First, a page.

There is of course a substantial overlap between this group and that of 18–24 year-olds. It seems that not having voted before can lead someone to believe that voting may not be that easy. This may not be that different from how we feel when we face a new task such as learning how to use a new digital device or platform for online conferences.
We would like to end with a few recommendations that we believe flow from our findings.
The first recommendation is that Elections Canada should tell Canadians loud and clear that voting is easy and takes little time. Elections Canada should inform citizens about the potential obstacles and the need to provide proof of identity and address, for instance, at the polling station; but the main message should be that voting is simple and quick, and that message needs to be conveyed more deliberately.
The second recommendation is that Elections Canada should familiarize Canadians with the voting process, and the earlier the better. One way is to encourage parents to come to the polling station with their children (and to allow kids to accompany them when they cast their vote). Another is to hold more mock elections at schools at the time as real elections and with the same ballots, as is done through the Student Vote Canada program. People are more likely to believe that voting is easy if they have voted previously.
The third recommendation concerns registration. For the great majority of Canadians, registration is not a concern. They are registered, and they are not worried about it. But for a small minority, and especially among youth, this may be a substantial burden and that burden has a significant impact on the propensity to vote. Believing that it will be difficult to register is a strong incentive to do nothing and abstain. Therefore, registration should be completely automatic. While the establishment of the Register of Future Electors is a positive step, footnote 29 as soon as one reaches 18 or becomes a Canadian citizen, they should be added to the electors' list without having to do anything extra. In Sweden, for example, registration is automatic when citizens reach legal voting age, and we see no reason not to follow that practice in Canada. footnote 30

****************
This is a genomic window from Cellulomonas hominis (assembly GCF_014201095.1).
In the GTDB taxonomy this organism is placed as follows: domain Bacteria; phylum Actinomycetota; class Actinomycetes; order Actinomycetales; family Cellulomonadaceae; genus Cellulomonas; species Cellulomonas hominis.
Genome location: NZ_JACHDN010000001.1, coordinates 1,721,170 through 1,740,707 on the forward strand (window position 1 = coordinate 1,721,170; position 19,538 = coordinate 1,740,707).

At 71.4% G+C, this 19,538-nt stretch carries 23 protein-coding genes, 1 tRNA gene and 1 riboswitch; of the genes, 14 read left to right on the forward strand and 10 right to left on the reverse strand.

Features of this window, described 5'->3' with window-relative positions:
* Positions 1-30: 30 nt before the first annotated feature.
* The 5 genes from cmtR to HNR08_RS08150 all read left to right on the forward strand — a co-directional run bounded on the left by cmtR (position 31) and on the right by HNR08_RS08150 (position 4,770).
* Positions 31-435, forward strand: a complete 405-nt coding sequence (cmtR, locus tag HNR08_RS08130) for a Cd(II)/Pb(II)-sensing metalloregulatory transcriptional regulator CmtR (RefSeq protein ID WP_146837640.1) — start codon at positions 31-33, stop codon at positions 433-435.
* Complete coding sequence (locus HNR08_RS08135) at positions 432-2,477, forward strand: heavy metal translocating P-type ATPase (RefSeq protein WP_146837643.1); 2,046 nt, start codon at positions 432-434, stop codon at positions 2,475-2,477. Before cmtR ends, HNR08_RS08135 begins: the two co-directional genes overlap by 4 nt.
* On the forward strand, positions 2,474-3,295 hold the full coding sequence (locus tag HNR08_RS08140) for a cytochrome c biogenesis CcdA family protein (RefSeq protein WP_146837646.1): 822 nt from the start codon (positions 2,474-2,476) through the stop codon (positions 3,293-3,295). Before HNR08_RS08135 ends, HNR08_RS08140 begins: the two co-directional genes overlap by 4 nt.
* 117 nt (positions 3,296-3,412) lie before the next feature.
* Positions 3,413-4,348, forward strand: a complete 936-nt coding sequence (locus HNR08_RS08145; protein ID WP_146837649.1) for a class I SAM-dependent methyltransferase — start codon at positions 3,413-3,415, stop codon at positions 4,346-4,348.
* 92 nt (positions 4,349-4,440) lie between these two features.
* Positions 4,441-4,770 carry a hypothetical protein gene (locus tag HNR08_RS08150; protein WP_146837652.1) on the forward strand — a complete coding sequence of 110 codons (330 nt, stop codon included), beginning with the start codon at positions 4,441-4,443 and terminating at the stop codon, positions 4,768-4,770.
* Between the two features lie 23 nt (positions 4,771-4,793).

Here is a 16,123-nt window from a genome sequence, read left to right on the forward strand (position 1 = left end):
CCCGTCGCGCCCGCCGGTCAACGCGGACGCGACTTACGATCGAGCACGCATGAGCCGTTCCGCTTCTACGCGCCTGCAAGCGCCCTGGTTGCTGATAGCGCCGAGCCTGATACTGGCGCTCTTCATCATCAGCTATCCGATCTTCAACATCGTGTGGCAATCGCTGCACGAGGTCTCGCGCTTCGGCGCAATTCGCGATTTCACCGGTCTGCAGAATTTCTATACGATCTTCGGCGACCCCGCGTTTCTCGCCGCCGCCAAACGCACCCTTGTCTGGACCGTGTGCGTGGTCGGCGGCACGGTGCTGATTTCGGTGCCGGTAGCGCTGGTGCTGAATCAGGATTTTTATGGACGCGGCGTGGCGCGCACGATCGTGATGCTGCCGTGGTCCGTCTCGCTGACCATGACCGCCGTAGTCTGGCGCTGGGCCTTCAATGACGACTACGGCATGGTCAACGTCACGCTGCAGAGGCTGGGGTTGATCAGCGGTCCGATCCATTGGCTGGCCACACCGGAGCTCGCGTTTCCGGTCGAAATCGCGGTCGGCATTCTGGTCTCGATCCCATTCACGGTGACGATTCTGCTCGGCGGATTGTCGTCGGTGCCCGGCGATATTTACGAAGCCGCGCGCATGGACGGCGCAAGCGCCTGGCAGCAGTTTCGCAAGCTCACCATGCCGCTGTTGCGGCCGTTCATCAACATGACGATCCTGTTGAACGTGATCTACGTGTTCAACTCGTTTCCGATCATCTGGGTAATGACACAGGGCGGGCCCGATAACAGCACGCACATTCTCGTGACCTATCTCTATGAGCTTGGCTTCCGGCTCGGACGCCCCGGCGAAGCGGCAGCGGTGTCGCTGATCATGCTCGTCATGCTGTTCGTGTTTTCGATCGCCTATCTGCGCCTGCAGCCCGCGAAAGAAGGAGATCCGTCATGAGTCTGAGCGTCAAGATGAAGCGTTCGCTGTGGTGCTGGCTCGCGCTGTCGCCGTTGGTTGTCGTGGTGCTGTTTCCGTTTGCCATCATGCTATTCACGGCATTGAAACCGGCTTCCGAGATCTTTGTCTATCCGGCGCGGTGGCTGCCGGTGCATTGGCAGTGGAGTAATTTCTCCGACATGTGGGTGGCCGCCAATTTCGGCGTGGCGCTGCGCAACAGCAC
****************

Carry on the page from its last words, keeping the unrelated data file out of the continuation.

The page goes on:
Our last recommendation would be about how Elections Canada communicates with Canadians. The official communications informing people that they are registered at a given address and that the advance and ordinary polling stations are located at a given place and for a given time period come in the mail. We all know that the mail is not a familiar means of communication for the younger generation. More effort should be devoted to providing that information on the Internet and informing people through social media that they just have to click a link and enter their address, and they will know exactly when and where they can cast their ballot. This information could also include whether they are on the National Register of Electors at that address or not. This would help students in particular, as they may have a permanent address at their parents' home but are temporarily living on campus and, as such, find themselves in a unique position of being able to choose where to vote.
These various steps would, we believe, decrease the sense of burden among certain electors and have the positive impact of increasing turnout by a few percentage points. We have to be realistic. Abstention is driven first and foremost by lack of motivation. Still, we should make sure that no one does not vote because it is too difficult or because they think it might be too difficult. We have been doing a good job of reducing the obstacles to voting. But we can do better.
Return to source 29 Since April 1, 2019, Canadian citizens aged 14 to 17 years old can apply to be on the Register of Future Electors at the federal level, and once they turn 18, they are automatically added to the National Register of Electors.